Being properly prepared for co-sleeping and planning for it, rather than ending up slumped over in bed with your baby in your arms through sheer exhaustion, is obviously the safer approach, so here is a breakdown of how I prepare my bed for sharing, which you’re welcome to use as a starting point for setting up your own bedroom. Please note that I am NOT a co-sleeping expert or medical professional, so please also consult official resources such as Lullaby Trust, La Leche or the NHS when making the decision to bedshare or co-sleep.
1. Decide if you and your partner are happy to sleep separately
The first step for me was agreeing with my partner to sleep in separate bedrooms while the baby is very small. This was easy for us as we have two bedrooms, and he was already sleeping in the other room with our son, and had been since I became pregnant and needed to use my (huge) pregnancy pillows (which left little room for him!). If you prefer to stay in the same bed as your partner, do your own research on bedsharing with two parents and make sure you have enough room to do it safely and without the risk of overheating or suffocation. If you do have the option to sleep in separate rooms, I highly recommend you consider it, as in my experience, it makes those newborn weeks a whole lot easier.
2. Remove pillows and duvet from the bed
The next thing I did was remove the pillows and the duvet from my bed, and make sure that the bed’s surface was firm and flat, with no sheets flapping about. If you have a mattress topper, or a particularly squidgy mattress protector, consider removing them if they create too much of an uneven surface. Basically, you are trying to avoid any chance of the baby’s face or head being covered or immersed in bedding, and you’re removing any risk of them overheating.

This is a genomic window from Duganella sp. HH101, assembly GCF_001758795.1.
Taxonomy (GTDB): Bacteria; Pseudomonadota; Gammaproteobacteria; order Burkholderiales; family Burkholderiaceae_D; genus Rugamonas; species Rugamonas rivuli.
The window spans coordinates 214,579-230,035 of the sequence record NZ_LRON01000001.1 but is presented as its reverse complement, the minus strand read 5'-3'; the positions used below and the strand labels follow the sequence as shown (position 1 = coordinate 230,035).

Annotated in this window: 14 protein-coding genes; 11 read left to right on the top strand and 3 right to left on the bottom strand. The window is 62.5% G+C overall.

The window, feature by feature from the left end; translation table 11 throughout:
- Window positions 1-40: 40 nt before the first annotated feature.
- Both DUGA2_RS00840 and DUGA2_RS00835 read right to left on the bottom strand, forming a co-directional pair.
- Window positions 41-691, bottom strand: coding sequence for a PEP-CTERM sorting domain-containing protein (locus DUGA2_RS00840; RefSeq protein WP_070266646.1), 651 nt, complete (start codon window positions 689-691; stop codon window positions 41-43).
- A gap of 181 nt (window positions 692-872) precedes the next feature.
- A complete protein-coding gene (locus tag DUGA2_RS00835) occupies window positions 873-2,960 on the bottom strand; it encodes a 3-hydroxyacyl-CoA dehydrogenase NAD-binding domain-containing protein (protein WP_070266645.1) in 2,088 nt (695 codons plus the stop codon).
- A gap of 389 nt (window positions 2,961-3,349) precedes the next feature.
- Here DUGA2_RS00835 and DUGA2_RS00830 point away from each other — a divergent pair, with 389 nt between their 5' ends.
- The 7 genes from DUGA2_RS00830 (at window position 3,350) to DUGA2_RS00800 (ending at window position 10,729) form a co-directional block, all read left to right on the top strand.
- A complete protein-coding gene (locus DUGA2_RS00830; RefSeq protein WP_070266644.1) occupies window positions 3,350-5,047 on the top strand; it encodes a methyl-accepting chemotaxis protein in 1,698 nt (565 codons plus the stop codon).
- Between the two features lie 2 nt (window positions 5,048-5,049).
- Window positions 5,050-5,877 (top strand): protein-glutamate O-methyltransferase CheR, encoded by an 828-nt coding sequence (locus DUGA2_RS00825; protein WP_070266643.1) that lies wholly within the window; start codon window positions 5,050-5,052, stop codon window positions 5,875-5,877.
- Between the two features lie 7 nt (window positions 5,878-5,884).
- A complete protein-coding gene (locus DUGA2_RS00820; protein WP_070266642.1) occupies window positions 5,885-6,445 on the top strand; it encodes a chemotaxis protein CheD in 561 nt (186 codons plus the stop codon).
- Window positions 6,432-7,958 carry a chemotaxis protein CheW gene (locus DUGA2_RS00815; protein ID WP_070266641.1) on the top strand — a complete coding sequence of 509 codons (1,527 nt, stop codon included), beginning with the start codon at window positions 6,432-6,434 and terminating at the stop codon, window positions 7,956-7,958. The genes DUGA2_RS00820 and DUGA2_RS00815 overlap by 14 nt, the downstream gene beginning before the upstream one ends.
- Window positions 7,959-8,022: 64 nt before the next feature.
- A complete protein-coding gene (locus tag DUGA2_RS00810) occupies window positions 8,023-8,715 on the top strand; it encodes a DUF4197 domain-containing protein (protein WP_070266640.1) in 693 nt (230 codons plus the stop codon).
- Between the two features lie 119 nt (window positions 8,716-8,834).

3. Place muslin cloths where baby will sleep
Next, I placed two muslins in the middle of the bed which act as a ‘landing spot’ for the baby, and are great for protecting the sheet and mattress from the inevitable spit-ups and nappy leaks. Flatten and straighten them out so they are not posing a risk to baby’s airways. This is where I position the baby to sleep.
4. Use a J Pillow
Then, for my ‘pillow’ I use the J Pillow travel pillow which hooks under my chin and is small and compact enough not to pose a risk to the baby. Because most co-sleeping warnings cite suffocation from pillows as one possible cause of SIDS, you want to find a solution that ideally doesn’t involve a big, fluffy pillow that could move over the baby’s head or face while they sleep.
5. Dress baby lightly
Next I dress the baby. I keep her totally separate from me in terms of her bed clothes, so that there is no risk of her sliding underneath my duvet or blanket. Depending on the temperature of the room, I will dress the baby in a combination of a vest, babygrow and sleeping bag, but you should check the temperature of your room and the thickness of your baby’s clothing to dress him or her appropriately. As a guide, my room is currently about 19-20 degrees at night, so I put the baby in a short-sleeved vest, a babygrow and a 1-tog Swaddle UP sleeping bag from Love to Dream. NOTE that the use of swaddles when bedsharing is NOT recommended, so please do your own research before using a Swaddle UP bag or any other swaddle.
I use Love to Dream’s temperature guide to help me decide how to dress my baby for sleep, and the rule of thumb is always to lean towards dressing them a bit lighter if they are sharing a bed with you, as your body heat will be increasing their temperature, and you want to avoid them overheating. Note also that the use of hats is NOT recommended once babies come out of hospital, and their heads should be clear of any covering (including your arm or face) to enable them to regulate their temperature by losing heat through their head.